New Straits Times


- DR MARK RAYAN DARMARAJ Country director, Wildlife Conservati­on Society Malaysia Programme

THE Wildlife Conservati­on Society Malaysia Programme (WCS Malaysia) congratula­tes the Royal Malaysia Police, the Department of Wildlife and National Parks (Perhilitan), the Customs Department and other enforcemen­t agencies for arresting 127 individual­s, making RM31.86 million worth of seizures and destroying almost 300 animal traps under Op Bersepadu Khazanah this year.

This was revealed by Perhilitan director-general Datuk Abdul Kadir Abu Hashim (“OBK proves successful in addressing wildlife offences” - NST, Nov 30).

At the same event, Deputy Inspector-General of Police Datuk Seri Mazlan Lazim announced that police would set up a Wildlife Crime Bureau to investigat­e crimes related to wildlife (“Police to set up Wildlife Crime Bureau, to begin operations soon” - NST, Nov 30).

Mazlan said they had requested for 50 personnel for the unit, under the Bukit Aman Internal Security and Public Order Department. This unit is expected to assist Perhilitan in investigat­ing syndicates involved in wildlife smuggling and trade.

WCS Malaysia highly commends the plan to set up a Wildlife Crime Bureau under the purview of the police. It is an initiative that has been advocated for some years now, and well received and supported during the tenure of then IGP Tan Sri Abdul Hamid Bador.

This has continued to gain traction under the leadership of the new IGP, Tan Sri Acryl Sani Abdullah Sani.

Wildlife Crime Bureaus have been set up to good effect in the United Kingdom, Thailand, Nepal and India, which are serious about combating wildlife traffickin­g.

It is envisioned that Malaysia’s Wildlife Crime Bureau will enhance intelligen­ce gathering and coordinate investigat­ions among multiple agencies, leading to arrests of poachers who plunder our natural heritage.

It can be anticipate­d that crime syndicates in and outside of Malaysia would be more hesitant to operate as effective use of instrument­s like the Anti-Money Laundering Act (2001) could lead to the arrest of ring leaders, hitting them where it matters the most — their pockets.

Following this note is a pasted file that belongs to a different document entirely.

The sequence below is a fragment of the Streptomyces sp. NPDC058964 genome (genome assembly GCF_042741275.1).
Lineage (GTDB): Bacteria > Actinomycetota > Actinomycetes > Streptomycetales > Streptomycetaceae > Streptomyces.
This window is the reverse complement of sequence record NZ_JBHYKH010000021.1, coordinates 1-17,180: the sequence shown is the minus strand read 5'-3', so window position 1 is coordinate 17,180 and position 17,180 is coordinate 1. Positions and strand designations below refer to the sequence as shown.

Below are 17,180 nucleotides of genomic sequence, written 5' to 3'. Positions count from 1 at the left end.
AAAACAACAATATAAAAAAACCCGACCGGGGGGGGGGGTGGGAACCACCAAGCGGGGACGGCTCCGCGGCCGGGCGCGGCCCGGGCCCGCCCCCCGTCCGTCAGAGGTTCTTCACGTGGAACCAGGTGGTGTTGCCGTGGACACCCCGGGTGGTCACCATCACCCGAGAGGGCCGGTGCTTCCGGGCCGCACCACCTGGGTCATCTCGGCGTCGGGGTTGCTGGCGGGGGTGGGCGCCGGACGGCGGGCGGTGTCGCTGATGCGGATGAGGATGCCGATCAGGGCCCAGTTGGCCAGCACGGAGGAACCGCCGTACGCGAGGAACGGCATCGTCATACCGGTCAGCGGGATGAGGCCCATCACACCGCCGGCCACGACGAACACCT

It is crucial that the proposed Wildlife Crime Bureau continue to gather intelligen­ce on illegal wildlife trade network chains.

WCS Malaysia congratula­tes the Energy and Natural Resources Ministry, Home Ministry, the police and Perhilitan for mooting the idea to set up the Wildlife Crime Bureau. We hope that the Finance Ministry, Public Service Department and other agencies would facilitate the formation of this Wildlife Crime Bureau.

Should this plan materialis­e, a new dawn of hope can be expected for our dwindling wildlife population­s, particular­ly the big cat species such as our Malayan tigers.

With the Wildlife Crime Bureau operationa­l soon, coupled with joint operations under Op Bersepadu Khazanah, Malaysia will be sending a serious message that we will stand tall in defending our national treasures and will not tolerate poaching and illegal wildlife trade. It is heartening to know that as a nation, we

are trying to give our wildlife a fighting chance to survive.

However, sustained funds for existing initiative­s such as Op Bersepadu Khazanah and new ones such as the Wildlife Crime Bureau need to be provided in tandem with political support so that the aspiration to

save our wildlife does not remain as glimpses of hope, but can be truly realised in the near future.

 ?? FILE PIC ?? The proposed Wildlife Crime Bureau will give our wildlife a fighting chance to survive.
FILE PIC The proposed Wildlife Crime Bureau will give our wildlife a fighting chance to survive.

Newspapers in English

Newspapers from Malaysia